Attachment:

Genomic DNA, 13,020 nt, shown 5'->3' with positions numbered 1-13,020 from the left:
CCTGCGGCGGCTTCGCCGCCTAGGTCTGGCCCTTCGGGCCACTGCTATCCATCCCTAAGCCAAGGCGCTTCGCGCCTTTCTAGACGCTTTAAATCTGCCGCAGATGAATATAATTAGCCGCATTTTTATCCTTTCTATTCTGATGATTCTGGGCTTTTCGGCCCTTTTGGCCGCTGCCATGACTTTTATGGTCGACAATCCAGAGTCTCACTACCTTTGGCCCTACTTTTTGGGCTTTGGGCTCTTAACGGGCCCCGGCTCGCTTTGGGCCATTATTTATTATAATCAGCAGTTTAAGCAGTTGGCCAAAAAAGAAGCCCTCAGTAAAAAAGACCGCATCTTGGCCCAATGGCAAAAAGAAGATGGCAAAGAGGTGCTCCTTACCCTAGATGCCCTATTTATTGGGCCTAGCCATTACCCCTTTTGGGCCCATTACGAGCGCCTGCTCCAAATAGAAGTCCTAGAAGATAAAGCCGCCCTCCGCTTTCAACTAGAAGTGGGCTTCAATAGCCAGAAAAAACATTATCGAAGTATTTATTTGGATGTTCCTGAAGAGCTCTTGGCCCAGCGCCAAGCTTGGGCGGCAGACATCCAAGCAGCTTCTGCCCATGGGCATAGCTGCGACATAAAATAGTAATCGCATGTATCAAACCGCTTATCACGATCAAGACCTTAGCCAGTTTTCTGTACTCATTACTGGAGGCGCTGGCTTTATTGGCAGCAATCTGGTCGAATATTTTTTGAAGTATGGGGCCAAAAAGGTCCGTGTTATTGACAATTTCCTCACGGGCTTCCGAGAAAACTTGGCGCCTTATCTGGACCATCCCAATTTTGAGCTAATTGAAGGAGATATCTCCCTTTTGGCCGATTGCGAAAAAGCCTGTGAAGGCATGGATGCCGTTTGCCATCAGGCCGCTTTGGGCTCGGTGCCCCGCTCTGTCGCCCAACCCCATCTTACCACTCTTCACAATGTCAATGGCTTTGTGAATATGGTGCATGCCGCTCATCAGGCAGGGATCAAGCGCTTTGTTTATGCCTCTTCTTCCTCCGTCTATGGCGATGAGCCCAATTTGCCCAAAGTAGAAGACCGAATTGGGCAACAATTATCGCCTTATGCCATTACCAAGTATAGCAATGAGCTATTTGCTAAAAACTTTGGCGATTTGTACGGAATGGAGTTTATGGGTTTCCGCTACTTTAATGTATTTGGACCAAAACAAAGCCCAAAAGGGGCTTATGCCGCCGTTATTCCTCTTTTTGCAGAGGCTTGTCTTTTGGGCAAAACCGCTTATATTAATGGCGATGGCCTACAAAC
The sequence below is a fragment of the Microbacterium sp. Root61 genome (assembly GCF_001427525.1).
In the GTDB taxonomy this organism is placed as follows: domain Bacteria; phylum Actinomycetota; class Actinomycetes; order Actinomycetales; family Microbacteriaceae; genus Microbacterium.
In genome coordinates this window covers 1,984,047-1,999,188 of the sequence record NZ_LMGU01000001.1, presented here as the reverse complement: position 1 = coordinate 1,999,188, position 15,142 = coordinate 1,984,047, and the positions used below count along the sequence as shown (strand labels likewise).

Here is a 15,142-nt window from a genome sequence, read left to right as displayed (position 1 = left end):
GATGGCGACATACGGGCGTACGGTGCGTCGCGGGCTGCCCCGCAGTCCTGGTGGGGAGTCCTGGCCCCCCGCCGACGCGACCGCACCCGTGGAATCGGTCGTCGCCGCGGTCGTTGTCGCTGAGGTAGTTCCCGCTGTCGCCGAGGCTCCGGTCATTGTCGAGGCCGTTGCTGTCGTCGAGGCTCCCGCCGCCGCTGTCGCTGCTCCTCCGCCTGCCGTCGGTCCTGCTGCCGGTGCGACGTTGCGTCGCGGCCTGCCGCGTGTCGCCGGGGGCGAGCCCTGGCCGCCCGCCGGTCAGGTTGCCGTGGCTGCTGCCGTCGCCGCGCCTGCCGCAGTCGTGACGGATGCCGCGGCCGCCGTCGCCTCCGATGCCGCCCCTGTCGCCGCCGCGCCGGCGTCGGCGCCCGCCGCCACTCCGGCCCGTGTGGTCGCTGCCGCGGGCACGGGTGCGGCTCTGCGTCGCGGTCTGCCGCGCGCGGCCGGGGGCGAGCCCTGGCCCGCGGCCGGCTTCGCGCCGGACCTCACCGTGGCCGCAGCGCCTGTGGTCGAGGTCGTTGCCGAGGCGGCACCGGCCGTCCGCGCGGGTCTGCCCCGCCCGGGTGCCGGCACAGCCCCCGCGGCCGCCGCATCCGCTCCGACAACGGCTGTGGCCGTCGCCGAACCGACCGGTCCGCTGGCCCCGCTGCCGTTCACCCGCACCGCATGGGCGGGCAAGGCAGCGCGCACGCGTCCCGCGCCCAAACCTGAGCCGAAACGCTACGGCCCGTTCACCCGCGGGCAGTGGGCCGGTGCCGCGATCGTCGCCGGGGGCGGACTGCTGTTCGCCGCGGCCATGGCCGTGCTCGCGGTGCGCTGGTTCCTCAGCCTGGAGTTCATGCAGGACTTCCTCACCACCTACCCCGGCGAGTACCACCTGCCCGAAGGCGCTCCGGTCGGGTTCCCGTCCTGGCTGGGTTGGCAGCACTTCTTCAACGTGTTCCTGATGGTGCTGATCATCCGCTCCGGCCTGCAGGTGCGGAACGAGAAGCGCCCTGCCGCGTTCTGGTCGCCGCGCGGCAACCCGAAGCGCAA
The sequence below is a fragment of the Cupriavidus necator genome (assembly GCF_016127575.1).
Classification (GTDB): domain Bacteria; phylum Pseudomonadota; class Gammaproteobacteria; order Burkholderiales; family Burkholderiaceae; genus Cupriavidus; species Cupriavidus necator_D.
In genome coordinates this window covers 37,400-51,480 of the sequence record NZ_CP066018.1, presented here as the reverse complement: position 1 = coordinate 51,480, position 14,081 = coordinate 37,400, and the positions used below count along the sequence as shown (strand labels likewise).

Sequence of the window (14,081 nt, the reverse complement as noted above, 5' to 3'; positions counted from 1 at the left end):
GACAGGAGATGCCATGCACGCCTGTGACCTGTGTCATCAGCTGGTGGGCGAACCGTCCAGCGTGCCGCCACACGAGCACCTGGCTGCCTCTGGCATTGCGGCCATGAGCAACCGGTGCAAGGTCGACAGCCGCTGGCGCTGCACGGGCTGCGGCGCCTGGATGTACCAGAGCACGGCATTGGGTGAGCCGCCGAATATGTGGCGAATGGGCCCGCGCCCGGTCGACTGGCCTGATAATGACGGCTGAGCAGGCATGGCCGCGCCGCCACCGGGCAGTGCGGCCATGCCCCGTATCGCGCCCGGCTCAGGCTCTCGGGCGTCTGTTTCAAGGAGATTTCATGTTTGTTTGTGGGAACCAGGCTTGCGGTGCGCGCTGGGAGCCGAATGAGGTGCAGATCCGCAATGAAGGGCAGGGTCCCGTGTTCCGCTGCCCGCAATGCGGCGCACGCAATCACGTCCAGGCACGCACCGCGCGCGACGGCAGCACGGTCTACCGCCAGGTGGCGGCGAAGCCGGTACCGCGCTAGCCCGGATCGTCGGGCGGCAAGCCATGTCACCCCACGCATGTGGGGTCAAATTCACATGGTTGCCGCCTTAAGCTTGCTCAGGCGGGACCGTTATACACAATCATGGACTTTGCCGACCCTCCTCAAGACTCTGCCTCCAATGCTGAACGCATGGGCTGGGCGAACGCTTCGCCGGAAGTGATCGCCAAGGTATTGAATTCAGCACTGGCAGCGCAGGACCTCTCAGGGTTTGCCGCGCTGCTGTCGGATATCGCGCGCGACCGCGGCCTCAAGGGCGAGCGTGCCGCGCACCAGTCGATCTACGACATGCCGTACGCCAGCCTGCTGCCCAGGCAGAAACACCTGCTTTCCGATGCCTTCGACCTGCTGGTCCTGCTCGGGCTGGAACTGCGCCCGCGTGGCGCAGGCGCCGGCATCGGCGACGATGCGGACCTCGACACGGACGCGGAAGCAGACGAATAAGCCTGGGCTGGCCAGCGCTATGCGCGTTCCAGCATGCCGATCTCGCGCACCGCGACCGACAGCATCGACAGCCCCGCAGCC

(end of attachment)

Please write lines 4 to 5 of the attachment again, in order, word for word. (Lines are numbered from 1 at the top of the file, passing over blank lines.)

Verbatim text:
In the GTDB taxonomy this organism is placed as follows: domain Bacteria; phylum Actinomycetota; class Actinomycetes; order Actinomycetales; family Microbacteriaceae; genus Microbacterium.
In genome coordinates this window covers 1,984,047-1,999,188 of the sequence record NZ_LMGU01000001.1, presented here as the reverse complement: position 1 = coordinate 1,999,188, position 15,142 = coordinate 1,984,047, and the positions used below count along the sequence as shown (strand labels likewise).